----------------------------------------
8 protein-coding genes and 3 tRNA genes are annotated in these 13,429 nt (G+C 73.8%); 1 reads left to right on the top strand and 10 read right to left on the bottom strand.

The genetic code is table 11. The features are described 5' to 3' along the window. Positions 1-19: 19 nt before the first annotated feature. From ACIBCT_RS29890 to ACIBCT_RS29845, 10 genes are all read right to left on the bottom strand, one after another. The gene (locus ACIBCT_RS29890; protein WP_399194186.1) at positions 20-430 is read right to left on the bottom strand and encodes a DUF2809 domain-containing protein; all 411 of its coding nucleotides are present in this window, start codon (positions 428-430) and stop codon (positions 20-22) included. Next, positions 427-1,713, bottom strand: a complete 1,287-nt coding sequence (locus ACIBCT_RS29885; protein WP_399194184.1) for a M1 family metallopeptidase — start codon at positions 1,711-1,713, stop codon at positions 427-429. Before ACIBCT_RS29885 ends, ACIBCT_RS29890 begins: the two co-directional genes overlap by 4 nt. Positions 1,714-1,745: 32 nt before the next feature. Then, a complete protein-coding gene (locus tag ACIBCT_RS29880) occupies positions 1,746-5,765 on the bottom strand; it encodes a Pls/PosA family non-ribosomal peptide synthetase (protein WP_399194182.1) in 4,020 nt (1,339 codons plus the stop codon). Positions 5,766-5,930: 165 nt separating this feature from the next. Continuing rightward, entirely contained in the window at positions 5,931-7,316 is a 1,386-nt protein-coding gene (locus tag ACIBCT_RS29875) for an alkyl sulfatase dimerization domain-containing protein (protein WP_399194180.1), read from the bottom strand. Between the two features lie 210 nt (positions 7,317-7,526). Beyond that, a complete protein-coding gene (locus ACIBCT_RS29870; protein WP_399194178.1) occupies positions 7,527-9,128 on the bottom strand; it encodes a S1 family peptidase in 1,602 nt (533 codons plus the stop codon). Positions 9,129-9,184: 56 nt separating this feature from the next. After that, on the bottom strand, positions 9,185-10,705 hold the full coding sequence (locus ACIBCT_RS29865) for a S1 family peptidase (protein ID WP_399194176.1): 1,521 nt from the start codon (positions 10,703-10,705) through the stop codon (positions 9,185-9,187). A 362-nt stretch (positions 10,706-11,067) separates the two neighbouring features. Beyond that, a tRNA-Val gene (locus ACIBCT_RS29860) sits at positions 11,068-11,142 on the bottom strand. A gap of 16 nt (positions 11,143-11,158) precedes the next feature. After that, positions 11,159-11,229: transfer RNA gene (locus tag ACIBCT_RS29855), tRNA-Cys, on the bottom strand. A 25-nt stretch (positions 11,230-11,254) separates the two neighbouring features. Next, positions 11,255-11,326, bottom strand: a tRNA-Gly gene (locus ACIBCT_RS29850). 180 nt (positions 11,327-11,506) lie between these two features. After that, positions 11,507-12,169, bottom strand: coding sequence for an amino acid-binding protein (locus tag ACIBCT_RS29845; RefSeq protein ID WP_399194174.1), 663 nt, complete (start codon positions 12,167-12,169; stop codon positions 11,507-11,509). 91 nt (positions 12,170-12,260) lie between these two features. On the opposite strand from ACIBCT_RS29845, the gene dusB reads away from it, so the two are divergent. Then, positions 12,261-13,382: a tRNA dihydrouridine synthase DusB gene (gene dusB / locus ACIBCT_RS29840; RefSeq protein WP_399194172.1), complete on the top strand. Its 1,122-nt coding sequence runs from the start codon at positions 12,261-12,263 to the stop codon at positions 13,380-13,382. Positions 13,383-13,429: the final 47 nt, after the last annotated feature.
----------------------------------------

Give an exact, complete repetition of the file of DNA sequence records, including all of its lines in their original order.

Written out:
8 protein-coding genes and 3 tRNA genes are annotated in these 13,429 nt (G+C 73.8%); 1 reads left to right on the top strand and 10 read right to left on the bottom strand.

The genetic code is table 11. The features are described 5' to 3' along the window. Positions 1-19: 19 nt before the first annotated feature. From ACIBCT_RS29890 to ACIBCT_RS29845, 10 genes are all read right to left on the bottom strand, one after another. The gene (locus ACIBCT_RS29890; protein WP_399194186.1) at positions 20-430 is read right to left on the bottom strand and encodes a DUF2809 domain-containing protein; all 411 of its coding nucleotides are present in this window, start codon (positions 428-430) and stop codon (positions 20-22) included. Next, positions 427-1,713, bottom strand: a complete 1,287-nt coding sequence (locus ACIBCT_RS29885; protein WP_399194184.1) for a M1 family metallopeptidase — start codon at positions 1,711-1,713, stop codon at positions 427-429. Before ACIBCT_RS29885 ends, ACIBCT_RS29890 begins: the two co-directional genes overlap by 4 nt. Positions 1,714-1,745: 32 nt before the next feature. Then, a complete protein-coding gene (locus tag ACIBCT_RS29880) occupies positions 1,746-5,765 on the bottom strand; it encodes a Pls/PosA family non-ribosomal peptide synthetase (protein WP_399194182.1) in 4,020 nt (1,339 codons plus the stop codon). Positions 5,766-5,930: 165 nt separating this feature from the next. Continuing rightward, entirely contained in the window at positions 5,931-7,316 is a 1,386-nt protein-coding gene (locus tag ACIBCT_RS29875) for an alkyl sulfatase dimerization domain-containing protein (protein WP_399194180.1), read from the bottom strand. Between the two features lie 210 nt (positions 7,317-7,526). Beyond that, a complete protein-coding gene (locus ACIBCT_RS29870; protein WP_399194178.1) occupies positions 7,527-9,128 on the bottom strand; it encodes a S1 family peptidase in 1,602 nt (533 codons plus the stop codon). Positions 9,129-9,184: 56 nt separating this feature from the next. After that, on the bottom strand, positions 9,185-10,705 hold the full coding sequence (locus ACIBCT_RS29865) for a S1 family peptidase (protein ID WP_399194176.1): 1,521 nt from the start codon (positions 10,703-10,705) through the stop codon (positions 9,185-9,187). A 362-nt stretch (positions 10,706-11,067) separates the two neighbouring features. Beyond that, a tRNA-Val gene (locus ACIBCT_RS29860) sits at positions 11,068-11,142 on the bottom strand. A gap of 16 nt (positions 11,143-11,158) precedes the next feature. After that, positions 11,159-11,229: transfer RNA gene (locus tag ACIBCT_RS29855), tRNA-Cys, on the bottom strand. A 25-nt stretch (positions 11,230-11,254) separates the two neighbouring features. Next, positions 11,255-11,326, bottom strand: a tRNA-Gly gene (locus ACIBCT_RS29850). 180 nt (positions 11,327-11,506) lie between these two features. After that, positions 11,507-12,169, bottom strand: coding sequence for an amino acid-binding protein (locus tag ACIBCT_RS29845; RefSeq protein ID WP_399194174.1), 663 nt, complete (start codon positions 12,167-12,169; stop codon positions 11,507-11,509). 91 nt (positions 12,170-12,260) lie between these two features. On the opposite strand from ACIBCT_RS29845, the gene dusB reads away from it, so the two are divergent. Then, positions 12,261-13,382: a tRNA dihydrouridine synthase DusB gene (gene dusB / locus ACIBCT_RS29840; RefSeq protein WP_399194172.1), complete on the top strand. Its 1,122-nt coding sequence runs from the start codon at positions 12,261-12,263 to the stop codon at positions 13,380-13,382. Positions 13,383-13,429: the final 47 nt, after the last annotated feature.